Several informative tours of Grand Bahama Island are available. One reliable company is H. Forbes Charter Services Ltd., West Sunrise Highway, Freeport (tel. 242/352-9311; From its headquarters in the International Bazaar, this company operates half- and full-day bus tours. The most popular option is the half-day Super Combination Tour, priced at $35 per adult and $25 per child age 5 to 12. It includes drive-through tours of residential areas and the island's commercial center, stops at the island's deep-water harbor, shopping, and a visit to a wholesale liquor store. Departures are Monday through Saturday at 9am and 1pm; the tour lasts 3 1/2 hours. Full-day tours, conducted whenever business warrants, last from 9am to 3:30pm. In addition to everything included in the half-day tours, they bring participants in a bus or van, with guided commentary, all the way to the Caves, near Grand Bahama Island's easternmost tip, for $40 per adult, $30 per child.

A Side Trip to West End

If you crave a refreshing escape from the plush hotels of Freeport/Lucaya, head to West End, 45km (28 miles) from Freeport. At this old fishing village, and along the scrub-flanked coastal road that leads to it, you'll get glimpses of how things used to be before tour groups began descending on Grand Bahama Island.

To reach West End, head north along Queen's Highway, going through Eight Mile Rock, to the northernmost point of the island.

A lot of the old village buildings had become seriously dilapidated even before the destructive hurricanes of 2004 and 2005, but those that remain hint at long-ago legends and charm. From about 1920 to 1933, when Prohibition rather unsuccessfully held America in its grip, the docks buzzed with activity day and night. West End was (and is) so close to the U.S. mainland that rum-running became a lucrative business, with booze flowing out of West End by day and into Florida by night. No surprise, then, that Al Capone was supposedly a frequent visitor here.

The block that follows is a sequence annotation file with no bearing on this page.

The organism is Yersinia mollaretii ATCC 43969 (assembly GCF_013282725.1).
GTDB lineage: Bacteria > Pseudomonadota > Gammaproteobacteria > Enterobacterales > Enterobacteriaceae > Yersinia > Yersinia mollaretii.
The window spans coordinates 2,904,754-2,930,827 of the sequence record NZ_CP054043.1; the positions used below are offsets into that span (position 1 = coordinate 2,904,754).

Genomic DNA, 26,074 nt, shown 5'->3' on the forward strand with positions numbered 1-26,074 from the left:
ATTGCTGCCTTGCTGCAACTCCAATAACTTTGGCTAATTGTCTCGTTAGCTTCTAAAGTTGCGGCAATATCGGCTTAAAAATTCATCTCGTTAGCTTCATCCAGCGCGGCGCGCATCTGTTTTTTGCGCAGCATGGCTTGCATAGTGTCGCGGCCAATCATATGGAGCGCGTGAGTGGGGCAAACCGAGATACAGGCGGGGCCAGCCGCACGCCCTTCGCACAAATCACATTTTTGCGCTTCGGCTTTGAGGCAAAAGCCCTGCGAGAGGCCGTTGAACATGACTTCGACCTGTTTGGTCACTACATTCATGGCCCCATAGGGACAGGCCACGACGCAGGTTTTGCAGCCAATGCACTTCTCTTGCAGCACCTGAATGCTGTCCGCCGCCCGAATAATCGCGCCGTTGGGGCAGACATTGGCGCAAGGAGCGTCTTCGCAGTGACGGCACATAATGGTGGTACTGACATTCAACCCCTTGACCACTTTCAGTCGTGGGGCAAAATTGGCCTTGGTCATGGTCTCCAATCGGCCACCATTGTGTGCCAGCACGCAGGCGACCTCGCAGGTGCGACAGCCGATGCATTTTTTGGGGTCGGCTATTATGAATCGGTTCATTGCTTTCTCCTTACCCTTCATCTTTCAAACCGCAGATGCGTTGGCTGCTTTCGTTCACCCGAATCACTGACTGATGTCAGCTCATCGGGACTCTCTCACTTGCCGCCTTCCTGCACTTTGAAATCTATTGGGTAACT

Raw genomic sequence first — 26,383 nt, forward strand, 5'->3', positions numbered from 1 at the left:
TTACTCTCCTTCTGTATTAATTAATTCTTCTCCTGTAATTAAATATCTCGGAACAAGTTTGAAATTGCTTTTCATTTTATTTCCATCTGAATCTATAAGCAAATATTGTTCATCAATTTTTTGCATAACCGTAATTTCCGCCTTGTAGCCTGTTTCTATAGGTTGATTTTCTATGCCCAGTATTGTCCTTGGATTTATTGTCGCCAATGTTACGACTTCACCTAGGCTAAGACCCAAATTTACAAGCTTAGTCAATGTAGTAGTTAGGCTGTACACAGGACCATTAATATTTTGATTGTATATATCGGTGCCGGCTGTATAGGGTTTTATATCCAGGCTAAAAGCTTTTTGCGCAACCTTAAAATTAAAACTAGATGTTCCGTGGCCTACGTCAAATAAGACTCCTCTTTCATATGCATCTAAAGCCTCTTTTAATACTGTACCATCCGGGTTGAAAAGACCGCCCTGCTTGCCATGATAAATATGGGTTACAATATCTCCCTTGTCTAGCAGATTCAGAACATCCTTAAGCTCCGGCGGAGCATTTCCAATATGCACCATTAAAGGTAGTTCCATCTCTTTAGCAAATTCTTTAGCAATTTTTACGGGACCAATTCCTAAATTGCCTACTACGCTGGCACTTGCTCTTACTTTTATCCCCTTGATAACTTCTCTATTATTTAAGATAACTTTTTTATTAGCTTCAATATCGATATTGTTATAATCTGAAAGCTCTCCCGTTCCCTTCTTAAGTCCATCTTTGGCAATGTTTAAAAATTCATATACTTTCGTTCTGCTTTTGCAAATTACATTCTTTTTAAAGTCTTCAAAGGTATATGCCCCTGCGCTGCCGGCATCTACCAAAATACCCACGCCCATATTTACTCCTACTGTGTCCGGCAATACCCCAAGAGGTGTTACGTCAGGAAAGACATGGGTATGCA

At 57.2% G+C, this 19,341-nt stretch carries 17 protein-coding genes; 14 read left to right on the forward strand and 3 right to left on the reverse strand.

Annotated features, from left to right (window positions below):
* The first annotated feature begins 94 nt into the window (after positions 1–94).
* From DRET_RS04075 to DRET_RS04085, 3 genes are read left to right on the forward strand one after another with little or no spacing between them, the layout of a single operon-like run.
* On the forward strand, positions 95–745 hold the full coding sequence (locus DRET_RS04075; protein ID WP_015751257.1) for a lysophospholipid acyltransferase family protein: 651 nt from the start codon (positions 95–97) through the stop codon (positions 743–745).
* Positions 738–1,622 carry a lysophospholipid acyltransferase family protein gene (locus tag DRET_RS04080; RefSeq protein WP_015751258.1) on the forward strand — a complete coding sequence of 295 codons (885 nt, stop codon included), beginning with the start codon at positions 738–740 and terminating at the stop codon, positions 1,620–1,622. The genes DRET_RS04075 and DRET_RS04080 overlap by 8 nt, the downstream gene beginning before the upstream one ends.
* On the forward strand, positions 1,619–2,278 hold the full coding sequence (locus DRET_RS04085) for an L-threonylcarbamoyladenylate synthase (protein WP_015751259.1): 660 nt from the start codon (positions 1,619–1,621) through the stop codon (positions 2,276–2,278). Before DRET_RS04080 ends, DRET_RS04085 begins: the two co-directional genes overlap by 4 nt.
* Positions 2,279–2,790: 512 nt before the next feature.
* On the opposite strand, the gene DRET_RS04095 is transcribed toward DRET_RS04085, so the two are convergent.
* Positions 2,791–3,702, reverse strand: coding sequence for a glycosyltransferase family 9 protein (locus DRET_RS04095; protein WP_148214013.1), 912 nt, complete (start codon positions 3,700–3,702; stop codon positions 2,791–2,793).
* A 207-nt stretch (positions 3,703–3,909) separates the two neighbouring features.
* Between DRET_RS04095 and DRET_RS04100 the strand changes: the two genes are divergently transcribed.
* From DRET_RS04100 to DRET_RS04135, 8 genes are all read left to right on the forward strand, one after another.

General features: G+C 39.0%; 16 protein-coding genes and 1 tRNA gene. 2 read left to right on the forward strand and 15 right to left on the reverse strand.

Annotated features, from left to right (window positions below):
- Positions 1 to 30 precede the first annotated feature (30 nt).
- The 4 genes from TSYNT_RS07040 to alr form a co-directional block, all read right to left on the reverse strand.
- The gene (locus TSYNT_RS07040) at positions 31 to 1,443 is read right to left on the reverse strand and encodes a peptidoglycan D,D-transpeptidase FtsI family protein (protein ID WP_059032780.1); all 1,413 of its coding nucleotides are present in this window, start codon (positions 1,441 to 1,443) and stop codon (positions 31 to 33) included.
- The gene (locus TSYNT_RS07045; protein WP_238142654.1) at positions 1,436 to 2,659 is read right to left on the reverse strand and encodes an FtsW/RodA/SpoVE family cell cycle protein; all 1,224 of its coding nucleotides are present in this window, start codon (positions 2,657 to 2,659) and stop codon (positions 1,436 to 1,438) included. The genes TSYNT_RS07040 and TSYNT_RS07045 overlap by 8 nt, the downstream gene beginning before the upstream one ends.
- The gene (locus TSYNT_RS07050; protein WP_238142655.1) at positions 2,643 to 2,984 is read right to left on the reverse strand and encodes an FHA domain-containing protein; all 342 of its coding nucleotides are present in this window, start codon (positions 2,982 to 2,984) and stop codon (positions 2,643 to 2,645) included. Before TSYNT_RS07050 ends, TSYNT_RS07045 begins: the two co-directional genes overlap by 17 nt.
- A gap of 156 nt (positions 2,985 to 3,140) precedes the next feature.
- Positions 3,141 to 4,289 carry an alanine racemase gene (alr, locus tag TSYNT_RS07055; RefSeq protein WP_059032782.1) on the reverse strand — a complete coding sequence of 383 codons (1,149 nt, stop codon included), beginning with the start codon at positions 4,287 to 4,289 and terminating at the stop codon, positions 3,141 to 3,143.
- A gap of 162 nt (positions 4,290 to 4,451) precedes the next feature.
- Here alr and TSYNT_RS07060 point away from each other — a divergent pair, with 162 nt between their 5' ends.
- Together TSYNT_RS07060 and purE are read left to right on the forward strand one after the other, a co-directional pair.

Villages along the way to West End have colorful names like Hawksbill Creek. For a glimpse of local life, try to visit the fish market along the harbor. You'll pass some thriving harbor areas, too, but the vessels you'll see will be oil tankers, not rumrunners. Don't expect too many historic buildings en route.

Eight Mile Rock is a hamlet of mostly ramshackle houses that stretches along both sides of the road. At West End, you come to an abrupt stop. By far the most compelling developments here are associated with Old Bahama Bay, a good spot for a meal, a drink, and a look at what might one day become one of the most important real-estate developments in The Bahamas.

Note: This information was accurate when it was published, but can change without notice. Please be sure to confirm all rates and details directly with the companies in question before planning your trip.